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6 Networking Conversation Topics to Avoid
If you’ve ever found yourself at a corporate networking event having an awkward conversation, we feel your pain. Not everyone manages to crush it when it comes to making smalltalk. Even worse, sometimes not being able to talk the talk will cost you in connections, follow-up leads and ROI. We can’t teach you how to become a small talk superstar in one blog, but we can steer you in the right direction if you’re finding yourself rudderless in polite conversation more often than not. To that point, there are a few taboo topics that can create tension so thick, not even an open bar can cut through it. Here’s a list of the most important things to not discuss at your next cocktail party or event.
Ask anyone who goes home for the holidays how well talking politics frankly works out for them. With the political climate the way it is, chances are good that no one is chomping at the bit to discuss the nuances of the world’s geopolitical situation while at a cocktail reception or seated dinner. When it comes to politics, you’re better off not bringing it up at all if your goal is to network with colleagues and clients. If you wanted to mix politics and alcohol, you would have been a politician. Keep your hot political takes in the kettle for your friends and personal social media—trust us.
Second verse, same as the first. Not everyone who’s spiritual or religious enjoys talking about it in public, and that’s all right. If you’re not on close personal terms with everyone at your mixer or reception—and let’s be honest, there’s no way that’s the case—you’re better off not bringing it up at all. You’re there to make professional connections, not pretend you’re back in your 100 level religious studies course at DePaul. People’s beliefs can be one of the most important aspects of their lives, but chatting casually about spirituality and religion in a professional setting can be the kiss of death, conversation-wise. Religious disagreements can tear apart entire nations, so you can be sure they’re going to ruin a cocktail party.
3. Personal Finances
You probably don’t need us telling you this, but money can be a weird and touchy subject. You probably shouldn’t discuss finances outside of your close friends and family, and you definitely shouldn’t make a habit of asking your colleagues or potential connections how much they make. Everyone’s relationship to their money is different, and being nosy or assuming a level of familiarity with a potential client or collaborator can really suck the air out of the room, so you’re best not bringing it up. Ditto for letting people know how well things are going for you. Just get a nice bonus or a big raise? Congrats, but keep it to yourself—no one wants to think their potential partner is only fixated on money.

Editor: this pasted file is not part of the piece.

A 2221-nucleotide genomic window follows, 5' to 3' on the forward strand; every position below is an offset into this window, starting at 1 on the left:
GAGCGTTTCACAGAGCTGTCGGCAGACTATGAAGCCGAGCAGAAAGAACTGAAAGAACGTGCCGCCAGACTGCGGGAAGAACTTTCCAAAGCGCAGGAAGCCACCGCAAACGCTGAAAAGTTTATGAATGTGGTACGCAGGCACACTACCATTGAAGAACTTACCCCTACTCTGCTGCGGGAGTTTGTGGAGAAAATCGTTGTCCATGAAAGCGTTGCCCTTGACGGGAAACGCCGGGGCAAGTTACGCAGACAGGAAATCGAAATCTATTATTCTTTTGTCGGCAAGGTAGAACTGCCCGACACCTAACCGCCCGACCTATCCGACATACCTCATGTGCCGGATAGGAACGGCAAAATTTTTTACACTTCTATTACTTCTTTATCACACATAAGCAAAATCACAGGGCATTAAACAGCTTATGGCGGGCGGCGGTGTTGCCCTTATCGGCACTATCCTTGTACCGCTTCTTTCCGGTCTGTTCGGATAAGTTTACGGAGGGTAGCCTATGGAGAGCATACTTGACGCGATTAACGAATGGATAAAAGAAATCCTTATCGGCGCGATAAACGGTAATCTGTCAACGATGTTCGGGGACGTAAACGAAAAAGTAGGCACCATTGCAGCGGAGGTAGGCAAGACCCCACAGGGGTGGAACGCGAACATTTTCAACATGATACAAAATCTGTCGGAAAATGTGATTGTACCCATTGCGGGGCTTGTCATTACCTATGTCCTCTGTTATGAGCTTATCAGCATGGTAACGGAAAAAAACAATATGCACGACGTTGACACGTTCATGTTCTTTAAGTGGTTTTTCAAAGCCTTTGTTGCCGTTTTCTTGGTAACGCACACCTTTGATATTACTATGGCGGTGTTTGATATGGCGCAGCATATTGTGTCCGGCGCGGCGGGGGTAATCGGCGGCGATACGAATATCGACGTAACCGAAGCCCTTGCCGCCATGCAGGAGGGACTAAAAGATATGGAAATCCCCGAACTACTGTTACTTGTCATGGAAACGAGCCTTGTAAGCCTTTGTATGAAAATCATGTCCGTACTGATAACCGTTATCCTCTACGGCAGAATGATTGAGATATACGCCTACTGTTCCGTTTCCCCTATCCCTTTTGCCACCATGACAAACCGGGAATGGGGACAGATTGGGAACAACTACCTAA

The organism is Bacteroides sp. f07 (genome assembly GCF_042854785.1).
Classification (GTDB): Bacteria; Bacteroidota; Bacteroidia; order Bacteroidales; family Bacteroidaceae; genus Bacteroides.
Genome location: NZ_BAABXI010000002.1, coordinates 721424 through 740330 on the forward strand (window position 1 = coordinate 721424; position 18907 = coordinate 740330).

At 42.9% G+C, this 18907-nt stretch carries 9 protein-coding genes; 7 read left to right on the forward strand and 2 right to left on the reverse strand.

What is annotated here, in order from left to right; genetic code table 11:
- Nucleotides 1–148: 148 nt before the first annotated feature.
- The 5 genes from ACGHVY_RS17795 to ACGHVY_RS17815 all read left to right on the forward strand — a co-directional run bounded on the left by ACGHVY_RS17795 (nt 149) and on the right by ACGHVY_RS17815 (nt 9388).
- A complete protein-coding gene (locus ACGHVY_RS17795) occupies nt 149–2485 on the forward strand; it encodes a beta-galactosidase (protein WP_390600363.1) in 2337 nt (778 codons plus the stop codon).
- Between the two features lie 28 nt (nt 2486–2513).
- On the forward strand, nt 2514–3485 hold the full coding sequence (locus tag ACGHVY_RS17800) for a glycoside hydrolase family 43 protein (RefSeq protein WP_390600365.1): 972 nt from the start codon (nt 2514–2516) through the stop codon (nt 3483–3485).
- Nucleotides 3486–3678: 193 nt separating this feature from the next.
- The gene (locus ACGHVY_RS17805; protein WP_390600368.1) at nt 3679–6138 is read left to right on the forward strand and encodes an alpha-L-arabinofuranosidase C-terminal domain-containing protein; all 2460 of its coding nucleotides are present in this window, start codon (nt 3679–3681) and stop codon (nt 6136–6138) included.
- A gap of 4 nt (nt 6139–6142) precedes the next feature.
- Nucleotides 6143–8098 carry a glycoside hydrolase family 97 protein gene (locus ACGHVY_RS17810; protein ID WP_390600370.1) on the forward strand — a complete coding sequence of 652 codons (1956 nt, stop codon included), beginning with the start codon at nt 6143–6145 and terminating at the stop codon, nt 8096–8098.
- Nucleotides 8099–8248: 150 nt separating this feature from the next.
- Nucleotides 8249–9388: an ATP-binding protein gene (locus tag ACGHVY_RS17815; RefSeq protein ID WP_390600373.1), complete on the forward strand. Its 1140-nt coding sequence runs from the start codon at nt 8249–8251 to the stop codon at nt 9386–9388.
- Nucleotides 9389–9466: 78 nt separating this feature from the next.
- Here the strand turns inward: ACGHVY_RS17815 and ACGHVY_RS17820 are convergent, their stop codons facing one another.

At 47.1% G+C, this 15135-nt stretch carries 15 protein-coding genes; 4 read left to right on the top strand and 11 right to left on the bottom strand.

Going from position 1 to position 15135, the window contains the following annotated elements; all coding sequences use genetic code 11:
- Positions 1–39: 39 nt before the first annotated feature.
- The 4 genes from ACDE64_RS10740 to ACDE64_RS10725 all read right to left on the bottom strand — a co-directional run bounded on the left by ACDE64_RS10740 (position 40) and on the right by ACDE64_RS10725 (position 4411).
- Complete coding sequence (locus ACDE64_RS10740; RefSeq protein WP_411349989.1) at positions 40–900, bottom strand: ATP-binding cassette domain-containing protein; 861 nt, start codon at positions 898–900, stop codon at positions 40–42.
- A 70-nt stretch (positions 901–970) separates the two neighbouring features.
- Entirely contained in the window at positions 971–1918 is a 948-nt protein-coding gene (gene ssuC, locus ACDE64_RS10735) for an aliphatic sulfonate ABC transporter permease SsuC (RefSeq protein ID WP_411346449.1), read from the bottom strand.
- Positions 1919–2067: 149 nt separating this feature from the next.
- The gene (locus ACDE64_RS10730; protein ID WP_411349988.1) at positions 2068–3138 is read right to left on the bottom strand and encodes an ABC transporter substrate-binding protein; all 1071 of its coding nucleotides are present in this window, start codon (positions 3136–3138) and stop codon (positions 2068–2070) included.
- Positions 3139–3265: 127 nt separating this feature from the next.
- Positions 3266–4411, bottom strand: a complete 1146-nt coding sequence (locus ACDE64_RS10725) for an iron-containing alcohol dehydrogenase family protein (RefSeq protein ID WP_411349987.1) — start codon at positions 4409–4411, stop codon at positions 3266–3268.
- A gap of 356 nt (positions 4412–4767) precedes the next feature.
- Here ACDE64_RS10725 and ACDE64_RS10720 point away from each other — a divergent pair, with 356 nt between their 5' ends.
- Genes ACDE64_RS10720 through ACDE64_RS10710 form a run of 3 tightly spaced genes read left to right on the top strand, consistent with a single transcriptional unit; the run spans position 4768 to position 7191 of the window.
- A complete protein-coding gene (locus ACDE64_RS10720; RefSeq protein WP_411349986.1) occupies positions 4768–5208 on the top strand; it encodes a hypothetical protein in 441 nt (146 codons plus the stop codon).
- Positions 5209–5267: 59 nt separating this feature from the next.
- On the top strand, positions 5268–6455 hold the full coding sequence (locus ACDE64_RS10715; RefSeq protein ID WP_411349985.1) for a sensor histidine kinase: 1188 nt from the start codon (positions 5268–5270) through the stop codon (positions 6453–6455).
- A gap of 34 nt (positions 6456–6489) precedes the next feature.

The line between friendly and friend can be tricky, especially if you’re in marketing or sales and spending a lot of your time making clients both new and returning comfortable with you. Regardless, you’re not going to want to bring up health at a networking event. We can promise you that talking at length about your diet and exercise regimen isn’t the scintillating conversation you think it is, and you risk coming across as boorish or self-absorbed when you talk about it. Ditto for discussing the health of a family member—talking about health issues can make people uncomfortable, and many won’t know how to respond if you bring them up. Regardless of how close you are to a client, remember that your relationship to them is professional, not personal, and they may not be interested or comfortable Save the health issues for the next time you catch up with your friends.
5. Family and relationship issues
Is something a good conversation for a professional setting? Here’s a good rule of thumb: if your barber or mailman bringing it up to you would make you feel uncomfortable, it’s probably not a great professional conversation to have. Getting asked about your significant other, children or family members is part of networking, but if your answer is going to require more nuance than telling a short anecdote about your daughter’s play or a family vacation, discretion will be the better part of conversational valor. Mingling with clients isn’t a great time to talk about family matters—don’t be the oversharer at the cocktail hour.
If there’s one irredeemably toxic topic of conversation, it’s definitely office gossip. No matter who you’re talking to and how trustworthy you think they are, talking about rumors in a professional setting will never end well. Keep the no-drama filter on for the duration of your event at bare minimum. Almost everyone has a horror story about a time a flippant comment came back to bite them, so don’t even think about spreading rumors and gossip where you’re trying to network.
The point of hosting a corporate event is to get to know colleagues and clients on a professional level. Steering clear of these topics but still engaging in conversation is a recipe for networking success!
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